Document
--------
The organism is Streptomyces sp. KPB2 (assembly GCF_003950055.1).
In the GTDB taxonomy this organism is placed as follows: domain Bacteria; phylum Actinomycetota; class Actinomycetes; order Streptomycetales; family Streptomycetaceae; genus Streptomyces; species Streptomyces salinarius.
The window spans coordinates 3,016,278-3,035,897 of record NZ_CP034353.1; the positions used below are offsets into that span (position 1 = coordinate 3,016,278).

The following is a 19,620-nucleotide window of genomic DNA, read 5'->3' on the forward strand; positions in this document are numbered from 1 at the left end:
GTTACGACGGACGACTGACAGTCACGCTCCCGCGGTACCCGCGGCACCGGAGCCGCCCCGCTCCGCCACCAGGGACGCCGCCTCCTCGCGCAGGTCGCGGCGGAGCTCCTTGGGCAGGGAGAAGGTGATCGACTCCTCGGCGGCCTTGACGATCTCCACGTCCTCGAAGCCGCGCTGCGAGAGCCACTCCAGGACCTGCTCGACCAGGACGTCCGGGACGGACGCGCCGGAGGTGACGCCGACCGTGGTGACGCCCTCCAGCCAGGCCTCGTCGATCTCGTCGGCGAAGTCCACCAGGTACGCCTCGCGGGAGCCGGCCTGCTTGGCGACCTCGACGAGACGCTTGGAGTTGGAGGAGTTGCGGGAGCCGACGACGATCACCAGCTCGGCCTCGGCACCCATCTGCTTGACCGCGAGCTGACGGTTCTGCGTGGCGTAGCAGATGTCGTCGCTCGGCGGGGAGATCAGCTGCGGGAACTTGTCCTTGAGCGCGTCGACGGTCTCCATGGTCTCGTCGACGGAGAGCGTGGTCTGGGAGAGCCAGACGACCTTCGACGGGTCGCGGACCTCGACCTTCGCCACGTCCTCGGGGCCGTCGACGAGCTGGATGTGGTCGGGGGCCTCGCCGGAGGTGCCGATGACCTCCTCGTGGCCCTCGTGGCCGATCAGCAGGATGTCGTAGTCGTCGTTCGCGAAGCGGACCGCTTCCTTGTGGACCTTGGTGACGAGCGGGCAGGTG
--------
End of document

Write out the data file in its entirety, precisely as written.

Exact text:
The organism is Streptomyces sp. KPB2 (assembly GCF_003950055.1).
In the GTDB taxonomy this organism is placed as follows: domain Bacteria; phylum Actinomycetota; class Actinomycetes; order Streptomycetales; family Streptomycetaceae; genus Streptomyces; species Streptomyces salinarius.
The window spans coordinates 3,016,278-3,035,897 of record NZ_CP034353.1; the positions used below are offsets into that span (position 1 = coordinate 3,016,278).

The following is a 19,620-nucleotide window of genomic DNA, read 5'->3' on the forward strand; positions in this document are numbered from 1 at the left end:
GTTACGACGGACGACTGACAGTCACGCTCCCGCGGTACCCGCGGCACCGGAGCCGCCCCGCTCCGCCACCAGGGACGCCGCCTCCTCGCGCAGGTCGCGGCGGAGCTCCTTGGGCAGGGAGAAGGTGATCGACTCCTCGGCGGCCTTGACGATCTCCACGTCCTCGAAGCCGCGCTGCGAGAGCCACTCCAGGACCTGCTCGACCAGGACGTCCGGGACGGACGCGCCGGAGGTGACGCCGACCGTGGTGACGCCCTCCAGCCAGGCCTCGTCGATCTCGTCGGCGAAGTCCACCAGGTACGCCTCGCGGGAGCCGGCCTGCTTGGCGACCTCGACGAGACGCTTGGAGTTGGAGGAGTTGCGGGAGCCGACGACGATCACCAGCTCGGCCTCGGCACCCATCTGCTTGACCGCGAGCTGACGGTTCTGCGTGGCGTAGCAGATGTCGTCGCTCGGCGGGGAGATCAGCTGCGGGAACTTGTCCTTGAGCGCGTCGACGGTCTCCATGGTCTCGTCGACGGAGAGCGTGGTCTGGGAGAGCCAGACGACCTTCGACGGGTCGCGGACCTCGACCTTCGCCACGTCCTCGGGGCCGTCGACGAGCTGGATGTGGTCGGGGGCCTCGCCGGAGGTGCCGATGACCTCCTCGTGGCCCTCGTGGCCGATCAGCAGGATGTCGTAGTCGTCGTTCGCGAAGCGGACCGCTTCCTTGTGGACCTTGGTGACGAGCGGGCAGGTG